How Ryan Reynolds Became 'Deadpool's' Marketing Rebel

“I’ve never taken ownership like this before," Reynolds says. "I can channel this guy [Deadpool] in a way I just can't seem to channel anything else."
Courtesy of Twentieth Century Fox
'Deadpool'

It turns out Ryan Reynolds has hidden talents as a marketer.

The Deadpool star can't attend the Clio Key Art Awards In Los Angeles on Oct. 20 — he and his wife, Blake Lively, are in New York tending to their infant — but he'll be thanked in spirit by 20th Century Fox if the groundbreaking, R-rated superhero film wins top honors for best integrated marketing campaign. Reynolds was intimately involved with the campaign from the outset, an unusual role for an actor, says Fox domestic marketing chief Marc Weinstock.

“I’ve never taken ownership like this before," Reynolds tells The Hollywood Reporter. "I could email Marc or anyone on his team at three in the morning with pitches and ideas, and somehow a response would come back within 10 or 15 minutes."

Reynolds, along with writers Rhett Reese and Paul Wernick, spent more than a decade trying to bring Deadpool to the big screen (they got close once, but then Reynolds’ superhero movie The Green Lantern bombed). Fox finally said yes after test footage from director Tim Miller was leaked online to positive response. "I plead the fifth," says Reynolds regarding the leak.

The Deadpool campaign was saucy and audacious, including a number of viral videos shot on the spot with Reynolds’ iPhone (a Halloween video of Deadpool trick-or-treating with real kids was his idea, for example).

"Deadpool is probably the most unpolished superhero out there, and it gave us this almost unfair advantage. We used this opportunity over and over because we had a character that is a total misfit and f—ing rascal," says Reynolds. "I can channel this guy [Deadpool] in a way I just can't seem to channel anything else. When it comes to Deadpool's sensibility, and certainly his sense of humor, I feel like we were born on the same end of the spectrum."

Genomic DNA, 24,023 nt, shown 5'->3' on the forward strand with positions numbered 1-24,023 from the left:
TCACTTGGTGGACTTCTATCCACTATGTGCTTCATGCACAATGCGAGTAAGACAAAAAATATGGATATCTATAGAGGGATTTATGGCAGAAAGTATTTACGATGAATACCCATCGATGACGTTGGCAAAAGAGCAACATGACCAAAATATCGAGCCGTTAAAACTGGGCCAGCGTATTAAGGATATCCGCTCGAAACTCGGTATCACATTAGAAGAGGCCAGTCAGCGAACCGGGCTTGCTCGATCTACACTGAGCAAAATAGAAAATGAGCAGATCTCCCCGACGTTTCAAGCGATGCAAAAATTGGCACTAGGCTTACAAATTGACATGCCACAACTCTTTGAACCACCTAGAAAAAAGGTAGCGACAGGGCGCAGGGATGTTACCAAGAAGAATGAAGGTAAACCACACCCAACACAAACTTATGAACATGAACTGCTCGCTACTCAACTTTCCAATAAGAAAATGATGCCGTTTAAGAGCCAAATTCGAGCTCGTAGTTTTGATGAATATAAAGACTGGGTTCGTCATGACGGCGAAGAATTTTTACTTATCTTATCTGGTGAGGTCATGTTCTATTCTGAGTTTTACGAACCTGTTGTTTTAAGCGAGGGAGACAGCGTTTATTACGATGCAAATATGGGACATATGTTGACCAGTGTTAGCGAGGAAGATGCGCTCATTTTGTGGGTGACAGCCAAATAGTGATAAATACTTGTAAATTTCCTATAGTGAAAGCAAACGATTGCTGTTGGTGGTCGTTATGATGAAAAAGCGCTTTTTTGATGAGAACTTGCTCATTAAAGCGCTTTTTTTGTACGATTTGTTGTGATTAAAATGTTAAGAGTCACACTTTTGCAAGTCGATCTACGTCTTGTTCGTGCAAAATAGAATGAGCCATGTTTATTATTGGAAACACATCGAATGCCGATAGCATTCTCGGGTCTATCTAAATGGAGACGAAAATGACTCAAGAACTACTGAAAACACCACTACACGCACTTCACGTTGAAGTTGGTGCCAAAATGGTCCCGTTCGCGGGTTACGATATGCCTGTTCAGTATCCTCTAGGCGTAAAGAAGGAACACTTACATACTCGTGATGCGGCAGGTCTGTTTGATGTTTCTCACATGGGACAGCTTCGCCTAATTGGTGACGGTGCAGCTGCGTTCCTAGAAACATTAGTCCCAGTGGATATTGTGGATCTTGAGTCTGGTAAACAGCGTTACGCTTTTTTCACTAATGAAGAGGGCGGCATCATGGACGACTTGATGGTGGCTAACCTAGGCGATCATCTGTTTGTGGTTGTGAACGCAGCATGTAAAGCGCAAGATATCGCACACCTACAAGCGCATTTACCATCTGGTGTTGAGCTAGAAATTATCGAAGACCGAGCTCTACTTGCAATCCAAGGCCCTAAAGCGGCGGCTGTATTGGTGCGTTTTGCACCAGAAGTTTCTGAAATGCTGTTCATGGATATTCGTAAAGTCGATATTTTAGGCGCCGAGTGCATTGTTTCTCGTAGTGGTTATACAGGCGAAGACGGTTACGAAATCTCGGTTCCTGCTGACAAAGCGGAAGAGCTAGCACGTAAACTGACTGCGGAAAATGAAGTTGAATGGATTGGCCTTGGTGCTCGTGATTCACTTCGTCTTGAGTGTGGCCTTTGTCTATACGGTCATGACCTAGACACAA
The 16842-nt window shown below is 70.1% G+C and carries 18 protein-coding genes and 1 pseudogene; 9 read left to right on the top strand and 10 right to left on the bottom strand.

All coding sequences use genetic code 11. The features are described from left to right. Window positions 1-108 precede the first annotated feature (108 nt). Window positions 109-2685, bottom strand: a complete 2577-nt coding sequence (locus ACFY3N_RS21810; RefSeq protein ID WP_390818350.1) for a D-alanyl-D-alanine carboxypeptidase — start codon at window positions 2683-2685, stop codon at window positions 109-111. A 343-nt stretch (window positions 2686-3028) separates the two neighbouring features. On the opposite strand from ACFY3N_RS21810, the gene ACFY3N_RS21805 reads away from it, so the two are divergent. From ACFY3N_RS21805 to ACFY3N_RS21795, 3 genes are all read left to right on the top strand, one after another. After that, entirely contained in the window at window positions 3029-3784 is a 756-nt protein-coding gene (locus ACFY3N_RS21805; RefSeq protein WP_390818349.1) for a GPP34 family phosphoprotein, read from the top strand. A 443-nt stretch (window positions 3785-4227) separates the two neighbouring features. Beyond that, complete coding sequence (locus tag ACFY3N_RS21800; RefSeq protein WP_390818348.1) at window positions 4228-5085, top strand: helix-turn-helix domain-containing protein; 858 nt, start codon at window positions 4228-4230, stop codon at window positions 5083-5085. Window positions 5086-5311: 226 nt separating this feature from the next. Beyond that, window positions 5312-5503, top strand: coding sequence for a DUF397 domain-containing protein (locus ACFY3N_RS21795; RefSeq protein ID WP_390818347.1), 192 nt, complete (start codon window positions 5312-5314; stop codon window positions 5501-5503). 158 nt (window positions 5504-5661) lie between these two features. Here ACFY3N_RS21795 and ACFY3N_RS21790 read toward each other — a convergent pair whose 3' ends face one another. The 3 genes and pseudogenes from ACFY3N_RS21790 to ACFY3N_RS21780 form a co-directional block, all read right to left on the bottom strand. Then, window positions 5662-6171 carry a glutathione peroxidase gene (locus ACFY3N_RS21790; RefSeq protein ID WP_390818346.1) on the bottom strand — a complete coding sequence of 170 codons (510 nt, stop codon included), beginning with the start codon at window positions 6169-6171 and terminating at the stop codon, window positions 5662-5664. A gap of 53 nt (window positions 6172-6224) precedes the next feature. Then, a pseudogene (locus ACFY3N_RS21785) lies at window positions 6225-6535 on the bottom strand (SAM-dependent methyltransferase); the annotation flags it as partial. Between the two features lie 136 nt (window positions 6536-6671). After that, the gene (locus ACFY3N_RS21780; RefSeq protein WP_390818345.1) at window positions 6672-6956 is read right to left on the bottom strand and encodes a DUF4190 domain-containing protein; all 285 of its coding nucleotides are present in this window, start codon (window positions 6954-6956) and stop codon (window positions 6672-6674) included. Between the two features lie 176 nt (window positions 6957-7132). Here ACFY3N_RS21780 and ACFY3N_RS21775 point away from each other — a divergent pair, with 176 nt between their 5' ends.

A cautious Fox capped Deadpool's production budget at $60 million, and was likewise conservative when it came to the marketing spend, Reynolds says. For example, the now-infamous Deadpool billboard with a poop emoji only appeared in a few places, yet became a viral sensation. "The ad buys for Deadpool were minimal compared to the reward we reaped because we hijacked the internet," says Reynolds.

The actor, a producer on Deadpool, recalls logging a personal call to Chevrolet to see if the automaker would provide vehicles for the shoot in Vancouver. "I phoned whomever was in charge of product placement for Chevy, but they were concerned with the materials they'd seen online," he says.

Ultimately, the production had to buy vehicles — but it was the filmmakers who got the last laugh. Released in February 2016, the Fox film grossed $782.6 million worldwide, a record for an R-rated film.

"I swear someone should just make a romantic comedy starring Marc [Weinstock] and I," says Reynolds, who is gearing up for Deadpool 2. "We were all energized from the get-go. The creative model for the film and the marketing model meshed well together. We were always, always trying to make one dollar look like 10."

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